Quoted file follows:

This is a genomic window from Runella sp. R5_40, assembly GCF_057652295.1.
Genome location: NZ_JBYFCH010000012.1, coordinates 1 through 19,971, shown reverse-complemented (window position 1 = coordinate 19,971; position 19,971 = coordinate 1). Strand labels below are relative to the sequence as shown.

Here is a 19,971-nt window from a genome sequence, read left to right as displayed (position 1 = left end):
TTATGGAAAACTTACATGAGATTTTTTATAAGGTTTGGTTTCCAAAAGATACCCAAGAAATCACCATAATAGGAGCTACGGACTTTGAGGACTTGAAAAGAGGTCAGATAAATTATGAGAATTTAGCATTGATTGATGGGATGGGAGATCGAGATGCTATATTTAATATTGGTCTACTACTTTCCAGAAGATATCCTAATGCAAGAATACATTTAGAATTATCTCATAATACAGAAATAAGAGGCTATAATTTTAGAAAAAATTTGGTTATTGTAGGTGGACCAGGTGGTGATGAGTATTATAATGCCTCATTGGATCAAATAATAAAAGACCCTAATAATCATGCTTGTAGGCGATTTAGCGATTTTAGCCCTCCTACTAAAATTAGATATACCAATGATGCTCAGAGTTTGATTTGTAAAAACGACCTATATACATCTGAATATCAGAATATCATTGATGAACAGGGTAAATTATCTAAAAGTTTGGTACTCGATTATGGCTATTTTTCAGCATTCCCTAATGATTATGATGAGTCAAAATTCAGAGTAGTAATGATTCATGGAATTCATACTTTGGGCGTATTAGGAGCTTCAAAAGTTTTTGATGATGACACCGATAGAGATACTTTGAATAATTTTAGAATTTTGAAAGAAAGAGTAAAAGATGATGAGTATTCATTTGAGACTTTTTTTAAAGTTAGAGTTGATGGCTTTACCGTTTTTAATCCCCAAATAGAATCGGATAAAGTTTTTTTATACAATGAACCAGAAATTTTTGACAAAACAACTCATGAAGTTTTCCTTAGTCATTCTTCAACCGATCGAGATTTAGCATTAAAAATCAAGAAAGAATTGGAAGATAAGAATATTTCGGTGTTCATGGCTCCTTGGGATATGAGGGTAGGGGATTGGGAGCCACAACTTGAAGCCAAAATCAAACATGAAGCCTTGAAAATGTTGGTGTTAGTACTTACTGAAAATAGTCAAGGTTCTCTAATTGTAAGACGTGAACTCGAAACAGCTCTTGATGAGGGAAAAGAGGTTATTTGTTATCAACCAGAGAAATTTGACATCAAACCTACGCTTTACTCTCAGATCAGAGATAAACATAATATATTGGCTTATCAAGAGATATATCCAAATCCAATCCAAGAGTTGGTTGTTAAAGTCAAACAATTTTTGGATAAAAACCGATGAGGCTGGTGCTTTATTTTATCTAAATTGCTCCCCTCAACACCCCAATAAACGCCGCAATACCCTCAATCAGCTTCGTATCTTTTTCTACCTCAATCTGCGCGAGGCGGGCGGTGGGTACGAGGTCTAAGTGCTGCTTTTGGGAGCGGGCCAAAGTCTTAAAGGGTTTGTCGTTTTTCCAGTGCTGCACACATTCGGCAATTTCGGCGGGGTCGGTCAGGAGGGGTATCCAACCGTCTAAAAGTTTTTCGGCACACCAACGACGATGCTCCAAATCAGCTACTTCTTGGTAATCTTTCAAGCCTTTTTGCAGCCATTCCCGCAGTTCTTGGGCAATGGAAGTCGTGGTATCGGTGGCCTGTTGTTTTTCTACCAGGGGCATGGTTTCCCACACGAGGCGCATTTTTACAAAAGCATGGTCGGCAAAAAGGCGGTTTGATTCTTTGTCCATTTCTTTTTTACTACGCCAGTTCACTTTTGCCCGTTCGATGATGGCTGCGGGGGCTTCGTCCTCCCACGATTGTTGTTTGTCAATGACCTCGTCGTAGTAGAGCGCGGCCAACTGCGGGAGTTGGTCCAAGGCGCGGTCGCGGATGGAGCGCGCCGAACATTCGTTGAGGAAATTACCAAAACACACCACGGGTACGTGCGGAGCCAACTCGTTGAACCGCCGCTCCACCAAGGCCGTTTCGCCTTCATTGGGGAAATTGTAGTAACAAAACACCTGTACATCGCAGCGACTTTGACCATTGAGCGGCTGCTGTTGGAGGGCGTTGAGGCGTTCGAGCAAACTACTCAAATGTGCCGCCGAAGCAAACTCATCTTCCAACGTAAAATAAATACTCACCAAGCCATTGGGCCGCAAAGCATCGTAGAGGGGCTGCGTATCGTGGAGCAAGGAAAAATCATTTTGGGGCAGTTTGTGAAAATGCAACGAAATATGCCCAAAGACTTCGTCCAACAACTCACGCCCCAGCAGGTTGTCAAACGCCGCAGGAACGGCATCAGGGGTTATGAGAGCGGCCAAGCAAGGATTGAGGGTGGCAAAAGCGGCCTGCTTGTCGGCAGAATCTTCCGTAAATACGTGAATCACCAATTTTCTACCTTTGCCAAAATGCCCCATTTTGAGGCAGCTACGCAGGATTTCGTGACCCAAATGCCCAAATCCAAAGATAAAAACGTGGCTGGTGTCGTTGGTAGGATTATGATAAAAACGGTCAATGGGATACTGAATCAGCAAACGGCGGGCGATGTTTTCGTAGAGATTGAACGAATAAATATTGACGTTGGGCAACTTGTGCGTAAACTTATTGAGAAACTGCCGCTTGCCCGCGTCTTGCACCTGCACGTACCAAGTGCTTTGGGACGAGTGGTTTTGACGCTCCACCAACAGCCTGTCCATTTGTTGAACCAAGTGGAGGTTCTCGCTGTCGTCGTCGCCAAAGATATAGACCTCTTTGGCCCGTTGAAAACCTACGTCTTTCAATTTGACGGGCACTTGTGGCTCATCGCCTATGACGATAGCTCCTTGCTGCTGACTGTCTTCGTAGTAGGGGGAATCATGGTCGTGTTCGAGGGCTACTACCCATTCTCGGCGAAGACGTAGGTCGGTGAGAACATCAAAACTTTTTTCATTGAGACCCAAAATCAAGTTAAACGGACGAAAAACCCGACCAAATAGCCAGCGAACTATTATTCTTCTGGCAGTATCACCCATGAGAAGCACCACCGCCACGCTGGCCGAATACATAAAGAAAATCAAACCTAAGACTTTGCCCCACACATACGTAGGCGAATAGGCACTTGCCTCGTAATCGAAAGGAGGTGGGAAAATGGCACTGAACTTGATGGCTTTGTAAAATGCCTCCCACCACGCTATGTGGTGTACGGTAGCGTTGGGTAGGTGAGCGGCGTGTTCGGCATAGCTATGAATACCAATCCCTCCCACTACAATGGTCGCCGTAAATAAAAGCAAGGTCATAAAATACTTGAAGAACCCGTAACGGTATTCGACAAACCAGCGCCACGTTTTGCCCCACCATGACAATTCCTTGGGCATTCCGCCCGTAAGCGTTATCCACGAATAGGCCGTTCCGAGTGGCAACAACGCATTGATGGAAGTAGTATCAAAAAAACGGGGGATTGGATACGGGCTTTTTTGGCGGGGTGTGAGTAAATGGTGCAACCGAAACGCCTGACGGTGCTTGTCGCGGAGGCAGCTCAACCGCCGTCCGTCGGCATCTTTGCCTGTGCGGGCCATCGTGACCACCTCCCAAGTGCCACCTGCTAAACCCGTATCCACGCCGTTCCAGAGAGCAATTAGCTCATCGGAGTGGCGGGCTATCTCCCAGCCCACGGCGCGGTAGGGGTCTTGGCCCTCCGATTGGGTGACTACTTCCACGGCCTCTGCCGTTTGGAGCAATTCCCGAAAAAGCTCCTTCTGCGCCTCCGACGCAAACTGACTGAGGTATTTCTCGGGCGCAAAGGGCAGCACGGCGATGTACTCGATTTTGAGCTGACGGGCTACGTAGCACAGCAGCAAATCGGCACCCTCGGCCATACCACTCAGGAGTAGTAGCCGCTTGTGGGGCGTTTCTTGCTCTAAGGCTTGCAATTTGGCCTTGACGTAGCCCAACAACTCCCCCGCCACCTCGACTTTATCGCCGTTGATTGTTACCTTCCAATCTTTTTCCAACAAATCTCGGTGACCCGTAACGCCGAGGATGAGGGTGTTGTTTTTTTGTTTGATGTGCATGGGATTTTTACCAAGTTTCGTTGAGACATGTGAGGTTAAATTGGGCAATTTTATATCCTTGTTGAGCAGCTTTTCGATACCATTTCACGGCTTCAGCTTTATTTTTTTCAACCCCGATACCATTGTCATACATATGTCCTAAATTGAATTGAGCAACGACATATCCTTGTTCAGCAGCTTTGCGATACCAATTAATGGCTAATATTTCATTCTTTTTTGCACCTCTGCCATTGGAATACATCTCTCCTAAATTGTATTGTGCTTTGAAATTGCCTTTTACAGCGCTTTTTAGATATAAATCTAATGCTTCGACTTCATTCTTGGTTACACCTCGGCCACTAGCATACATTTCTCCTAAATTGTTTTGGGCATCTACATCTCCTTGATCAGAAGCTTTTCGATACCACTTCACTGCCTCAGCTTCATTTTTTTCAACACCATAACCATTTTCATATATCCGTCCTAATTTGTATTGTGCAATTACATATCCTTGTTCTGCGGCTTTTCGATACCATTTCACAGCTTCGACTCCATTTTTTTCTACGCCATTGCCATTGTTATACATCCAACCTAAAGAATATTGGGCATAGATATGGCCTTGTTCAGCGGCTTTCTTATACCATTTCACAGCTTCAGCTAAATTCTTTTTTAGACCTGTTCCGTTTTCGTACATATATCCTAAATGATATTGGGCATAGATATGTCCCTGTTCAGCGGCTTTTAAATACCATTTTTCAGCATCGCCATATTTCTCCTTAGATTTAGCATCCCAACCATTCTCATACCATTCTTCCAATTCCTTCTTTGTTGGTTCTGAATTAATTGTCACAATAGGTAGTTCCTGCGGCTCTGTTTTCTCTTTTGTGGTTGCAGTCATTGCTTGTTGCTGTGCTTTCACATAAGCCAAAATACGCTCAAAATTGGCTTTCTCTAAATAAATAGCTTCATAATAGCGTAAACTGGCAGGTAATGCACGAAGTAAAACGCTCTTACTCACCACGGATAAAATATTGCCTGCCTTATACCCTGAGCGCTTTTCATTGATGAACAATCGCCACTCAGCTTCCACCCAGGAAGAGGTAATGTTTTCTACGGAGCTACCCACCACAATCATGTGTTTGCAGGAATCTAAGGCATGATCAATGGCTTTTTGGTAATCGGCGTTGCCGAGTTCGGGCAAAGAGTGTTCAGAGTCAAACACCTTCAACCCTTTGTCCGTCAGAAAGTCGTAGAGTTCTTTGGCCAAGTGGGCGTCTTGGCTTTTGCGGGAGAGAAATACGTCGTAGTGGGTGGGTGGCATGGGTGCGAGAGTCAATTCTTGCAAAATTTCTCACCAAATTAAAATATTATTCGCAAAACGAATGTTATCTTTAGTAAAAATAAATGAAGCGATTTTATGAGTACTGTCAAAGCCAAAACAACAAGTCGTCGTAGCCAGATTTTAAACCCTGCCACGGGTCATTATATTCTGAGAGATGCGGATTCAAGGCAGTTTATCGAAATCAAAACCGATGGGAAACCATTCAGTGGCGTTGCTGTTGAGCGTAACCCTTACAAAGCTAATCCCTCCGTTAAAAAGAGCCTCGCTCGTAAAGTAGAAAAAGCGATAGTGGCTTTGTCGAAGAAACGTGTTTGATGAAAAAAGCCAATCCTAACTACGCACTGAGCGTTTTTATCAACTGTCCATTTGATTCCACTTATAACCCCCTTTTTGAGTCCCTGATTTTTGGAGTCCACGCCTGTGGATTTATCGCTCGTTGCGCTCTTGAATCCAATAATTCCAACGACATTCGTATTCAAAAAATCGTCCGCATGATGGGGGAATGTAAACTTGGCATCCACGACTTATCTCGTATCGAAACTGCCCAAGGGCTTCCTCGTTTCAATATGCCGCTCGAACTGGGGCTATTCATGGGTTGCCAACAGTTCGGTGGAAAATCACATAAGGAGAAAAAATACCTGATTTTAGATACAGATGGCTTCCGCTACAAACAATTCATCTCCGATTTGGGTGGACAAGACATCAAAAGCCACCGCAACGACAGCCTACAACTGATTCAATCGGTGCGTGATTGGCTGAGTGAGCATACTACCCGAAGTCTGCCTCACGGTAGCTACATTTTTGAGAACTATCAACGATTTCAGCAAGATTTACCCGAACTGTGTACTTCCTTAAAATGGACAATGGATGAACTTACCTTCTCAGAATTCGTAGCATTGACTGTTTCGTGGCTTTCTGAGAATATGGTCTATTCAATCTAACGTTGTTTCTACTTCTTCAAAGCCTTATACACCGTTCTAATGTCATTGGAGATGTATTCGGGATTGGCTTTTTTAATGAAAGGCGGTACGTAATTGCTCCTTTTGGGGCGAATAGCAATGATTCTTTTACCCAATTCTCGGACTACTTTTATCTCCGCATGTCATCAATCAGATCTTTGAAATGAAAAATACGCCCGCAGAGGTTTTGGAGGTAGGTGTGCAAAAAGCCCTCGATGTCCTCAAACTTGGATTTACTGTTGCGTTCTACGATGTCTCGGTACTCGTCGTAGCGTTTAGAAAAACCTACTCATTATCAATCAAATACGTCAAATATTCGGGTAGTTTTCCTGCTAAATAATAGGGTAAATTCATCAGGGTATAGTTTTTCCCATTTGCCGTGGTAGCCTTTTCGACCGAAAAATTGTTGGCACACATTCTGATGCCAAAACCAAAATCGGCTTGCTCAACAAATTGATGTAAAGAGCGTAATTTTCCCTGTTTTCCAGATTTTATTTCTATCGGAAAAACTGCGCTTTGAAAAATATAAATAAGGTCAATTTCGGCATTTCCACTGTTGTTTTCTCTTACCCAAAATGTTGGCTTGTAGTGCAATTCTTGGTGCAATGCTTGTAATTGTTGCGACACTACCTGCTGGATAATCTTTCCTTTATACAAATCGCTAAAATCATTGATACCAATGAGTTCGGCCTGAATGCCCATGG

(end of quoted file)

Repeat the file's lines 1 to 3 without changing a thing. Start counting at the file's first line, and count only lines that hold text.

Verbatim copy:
This is a genomic window from Runella sp. R5_40, assembly GCF_057652295.1.
Genome location: NZ_JBYFCH010000012.1, coordinates 1 through 19,971, shown reverse-complemented (window position 1 = coordinate 19,971; position 19,971 = coordinate 1). Strand labels below are relative to the sequence as shown.

Here is a 19,971-nt window from a genome sequence, read left to right as displayed (position 1 = left end):